Skip to main content

Combined approaches to map protein-ligand interactions using NMR and X-ray crystallography

Anthonyrajah, Erin Shamini (2018) Combined approaches to map protein-ligand interactions using NMR and X-ray crystallography. Doctor of Philosophy (PhD) thesis, University of Kent,. (KAR id:77160)

Language: English
Download (14MB) Preview
[thumbnail of 32Erin Anthonyrajah Thesis.pdf]
This file may not be suitable for users of assistive technology.
Request an accessible format


Understanding protein interactions with modulators, signalling molecules or inhibitors can give information about ligand binding sites, ligand interaction topology and allosteric regulation at an atomic level, which is key for the design of novel inhibitors and protein molecules. Many techniques in-vitro have been developed and utilised including X-ray crystallography, nuclear magnetic resonance (NMR), electron microscopy, mass spectrometry etc... Further advances in these biophysical techniques and combining the information from the different techniques are still required to provide detailed insights into the structure and function of proteins and relate these to the physiological environment.

Seven novel liganded BRD4-BD1 crystal structures and NMR assignments are presented in this thesis. The pair of triple resonance experiments HNCA, HN(CO)CA, HNCACB, HN(CO)CACB for BRD4-BD1 led to the sequential backbone assignment of 1HN, 15N, 13Cα and 13Cβ nuclei. Major chemical shift differences ranging above 0.3 ppm were observed for the residues W81, V87, D88, A89, N93, L94, I146, A150, L158 and K160 with the ligand BTB 07004. This chemical shift mapping was in agreement with the binding site in the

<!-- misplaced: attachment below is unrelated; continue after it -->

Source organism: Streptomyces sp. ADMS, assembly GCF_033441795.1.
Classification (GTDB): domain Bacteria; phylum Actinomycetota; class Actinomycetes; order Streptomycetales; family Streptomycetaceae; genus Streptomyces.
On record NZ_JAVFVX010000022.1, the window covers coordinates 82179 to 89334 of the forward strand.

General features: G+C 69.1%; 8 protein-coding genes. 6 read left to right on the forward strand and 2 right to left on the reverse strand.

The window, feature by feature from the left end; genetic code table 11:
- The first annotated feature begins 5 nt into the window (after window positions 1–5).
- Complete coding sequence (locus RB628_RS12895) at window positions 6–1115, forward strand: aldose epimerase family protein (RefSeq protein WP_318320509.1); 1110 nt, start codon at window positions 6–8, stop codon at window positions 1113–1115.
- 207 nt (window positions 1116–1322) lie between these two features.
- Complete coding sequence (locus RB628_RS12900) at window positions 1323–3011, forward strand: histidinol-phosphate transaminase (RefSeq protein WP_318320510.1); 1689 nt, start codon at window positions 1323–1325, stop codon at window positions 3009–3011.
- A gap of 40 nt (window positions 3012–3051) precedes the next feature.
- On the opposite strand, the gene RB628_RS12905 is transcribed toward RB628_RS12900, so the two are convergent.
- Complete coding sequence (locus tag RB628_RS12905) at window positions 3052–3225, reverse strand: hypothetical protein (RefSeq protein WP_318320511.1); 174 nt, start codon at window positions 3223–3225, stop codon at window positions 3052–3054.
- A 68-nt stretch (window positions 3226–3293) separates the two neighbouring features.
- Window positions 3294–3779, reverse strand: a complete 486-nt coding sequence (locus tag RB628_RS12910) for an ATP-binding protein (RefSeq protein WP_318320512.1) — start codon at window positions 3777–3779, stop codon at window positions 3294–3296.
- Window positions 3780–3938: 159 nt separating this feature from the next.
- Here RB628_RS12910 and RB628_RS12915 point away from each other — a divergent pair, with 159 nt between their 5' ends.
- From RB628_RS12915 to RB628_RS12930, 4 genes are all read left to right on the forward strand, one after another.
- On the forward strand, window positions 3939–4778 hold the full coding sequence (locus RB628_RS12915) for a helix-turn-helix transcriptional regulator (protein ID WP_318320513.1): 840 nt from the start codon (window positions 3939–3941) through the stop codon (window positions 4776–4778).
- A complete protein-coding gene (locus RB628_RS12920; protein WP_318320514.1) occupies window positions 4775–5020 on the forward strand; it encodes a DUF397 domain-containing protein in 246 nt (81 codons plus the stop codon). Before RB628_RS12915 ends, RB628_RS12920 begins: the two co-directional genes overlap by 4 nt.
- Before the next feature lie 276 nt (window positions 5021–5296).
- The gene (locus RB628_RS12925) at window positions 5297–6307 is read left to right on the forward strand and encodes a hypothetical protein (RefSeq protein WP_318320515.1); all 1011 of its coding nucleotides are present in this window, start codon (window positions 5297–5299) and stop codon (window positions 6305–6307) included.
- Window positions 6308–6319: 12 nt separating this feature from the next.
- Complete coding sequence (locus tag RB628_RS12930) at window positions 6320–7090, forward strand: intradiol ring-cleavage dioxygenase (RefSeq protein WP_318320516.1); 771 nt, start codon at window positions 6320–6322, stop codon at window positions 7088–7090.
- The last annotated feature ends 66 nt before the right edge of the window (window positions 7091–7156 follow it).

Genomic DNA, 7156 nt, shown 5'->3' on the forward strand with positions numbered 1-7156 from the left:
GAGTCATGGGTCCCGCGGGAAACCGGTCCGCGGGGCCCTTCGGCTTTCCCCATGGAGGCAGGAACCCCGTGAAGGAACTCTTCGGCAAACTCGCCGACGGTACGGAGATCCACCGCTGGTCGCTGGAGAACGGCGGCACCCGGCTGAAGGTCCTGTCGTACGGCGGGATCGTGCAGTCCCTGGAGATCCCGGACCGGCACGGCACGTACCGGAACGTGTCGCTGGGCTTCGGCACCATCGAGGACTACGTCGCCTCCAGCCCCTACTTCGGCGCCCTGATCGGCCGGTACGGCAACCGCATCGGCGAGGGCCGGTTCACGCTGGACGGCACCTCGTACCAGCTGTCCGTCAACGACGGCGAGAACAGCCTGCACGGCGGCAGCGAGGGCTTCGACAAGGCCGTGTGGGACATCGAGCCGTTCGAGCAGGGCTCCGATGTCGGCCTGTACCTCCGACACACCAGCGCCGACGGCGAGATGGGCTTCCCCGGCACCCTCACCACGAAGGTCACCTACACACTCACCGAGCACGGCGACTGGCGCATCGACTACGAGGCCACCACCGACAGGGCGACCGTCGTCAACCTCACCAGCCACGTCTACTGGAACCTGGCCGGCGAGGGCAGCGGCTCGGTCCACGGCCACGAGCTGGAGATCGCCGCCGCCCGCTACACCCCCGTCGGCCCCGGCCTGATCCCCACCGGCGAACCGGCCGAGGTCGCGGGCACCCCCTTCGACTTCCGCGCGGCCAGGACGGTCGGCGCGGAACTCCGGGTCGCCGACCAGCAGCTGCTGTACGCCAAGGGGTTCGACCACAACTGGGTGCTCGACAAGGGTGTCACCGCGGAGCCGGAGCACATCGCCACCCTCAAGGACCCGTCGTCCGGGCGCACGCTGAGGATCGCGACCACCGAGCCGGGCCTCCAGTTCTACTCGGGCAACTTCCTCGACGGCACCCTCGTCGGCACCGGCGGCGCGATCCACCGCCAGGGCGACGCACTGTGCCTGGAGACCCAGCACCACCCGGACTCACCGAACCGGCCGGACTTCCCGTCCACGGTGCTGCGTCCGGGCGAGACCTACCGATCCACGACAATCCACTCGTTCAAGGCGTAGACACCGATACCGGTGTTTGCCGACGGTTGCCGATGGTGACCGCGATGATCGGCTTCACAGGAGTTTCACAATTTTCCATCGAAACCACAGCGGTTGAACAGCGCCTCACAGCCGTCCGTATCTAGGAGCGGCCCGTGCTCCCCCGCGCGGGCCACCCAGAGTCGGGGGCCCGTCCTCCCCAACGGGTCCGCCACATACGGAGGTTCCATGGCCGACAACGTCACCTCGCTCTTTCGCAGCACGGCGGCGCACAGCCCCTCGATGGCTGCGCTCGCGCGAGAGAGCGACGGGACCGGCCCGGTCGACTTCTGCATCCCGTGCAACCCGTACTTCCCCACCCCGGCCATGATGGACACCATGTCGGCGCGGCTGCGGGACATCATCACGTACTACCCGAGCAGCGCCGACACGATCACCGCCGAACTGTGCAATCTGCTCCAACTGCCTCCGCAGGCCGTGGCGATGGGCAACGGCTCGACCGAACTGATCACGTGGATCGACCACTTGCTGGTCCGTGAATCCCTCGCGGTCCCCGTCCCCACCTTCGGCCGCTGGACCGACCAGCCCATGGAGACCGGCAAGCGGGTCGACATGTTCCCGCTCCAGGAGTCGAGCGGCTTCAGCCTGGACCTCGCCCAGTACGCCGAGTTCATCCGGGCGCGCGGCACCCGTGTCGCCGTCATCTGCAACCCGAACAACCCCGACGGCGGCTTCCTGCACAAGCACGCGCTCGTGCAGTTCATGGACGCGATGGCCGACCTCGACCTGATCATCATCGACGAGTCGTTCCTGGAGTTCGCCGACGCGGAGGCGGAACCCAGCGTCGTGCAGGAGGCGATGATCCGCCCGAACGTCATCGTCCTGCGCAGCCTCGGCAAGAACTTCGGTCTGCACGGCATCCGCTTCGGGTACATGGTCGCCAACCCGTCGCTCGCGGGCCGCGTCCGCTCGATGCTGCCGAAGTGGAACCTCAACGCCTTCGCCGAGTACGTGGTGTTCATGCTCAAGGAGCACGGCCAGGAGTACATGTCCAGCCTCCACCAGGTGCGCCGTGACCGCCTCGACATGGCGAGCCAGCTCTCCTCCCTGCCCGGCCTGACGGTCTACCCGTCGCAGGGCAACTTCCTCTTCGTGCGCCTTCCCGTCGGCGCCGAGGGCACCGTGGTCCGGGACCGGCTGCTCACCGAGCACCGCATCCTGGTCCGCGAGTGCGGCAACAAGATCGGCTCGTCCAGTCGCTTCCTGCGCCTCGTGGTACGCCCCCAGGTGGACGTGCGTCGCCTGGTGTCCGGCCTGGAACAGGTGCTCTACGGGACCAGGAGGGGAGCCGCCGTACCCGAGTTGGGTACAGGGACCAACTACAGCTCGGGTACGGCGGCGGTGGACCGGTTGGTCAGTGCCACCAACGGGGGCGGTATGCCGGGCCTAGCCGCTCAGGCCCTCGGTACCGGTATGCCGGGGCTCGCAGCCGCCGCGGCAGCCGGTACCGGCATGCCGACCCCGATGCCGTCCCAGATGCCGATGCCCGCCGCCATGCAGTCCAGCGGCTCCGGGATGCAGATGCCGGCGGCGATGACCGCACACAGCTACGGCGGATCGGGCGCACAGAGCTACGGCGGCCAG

BRD4-BD1 crystal structures, particularly for the residues W81, V87, L94, Y97, C136, Y139, N140 and I146.

The thesis confirms that combining X-ray crystallography and NMR leads to an advanced understanding of ligand interaction sites in proteins. This could be used for generating accurate topology maps of ligand-binding sites of any proteins with specific ligands, known as the "Group Epitope Mapping" (GEM) in the future and be extended to novel proteins.

Item Type: Thesis (Doctor of Philosophy (PhD))
Thesis advisor: Brown, Dr David
Uncontrolled keywords: X-ray Crystallography Nuclear Magnetic Resonance Protein Ligand Biding Sites
Divisions: Divisions > Division of Natural Sciences > School of Biosciences
SWORD Depositor: System Moodle
Depositing User: System Moodle
Date Deposited: 08 Oct 2019 13:10 UTC
Last Modified: 26 Feb 2021 10:26 UTC
Resource URI: (The current URI for this page, for reference purposes)
  • Depositors only (login required):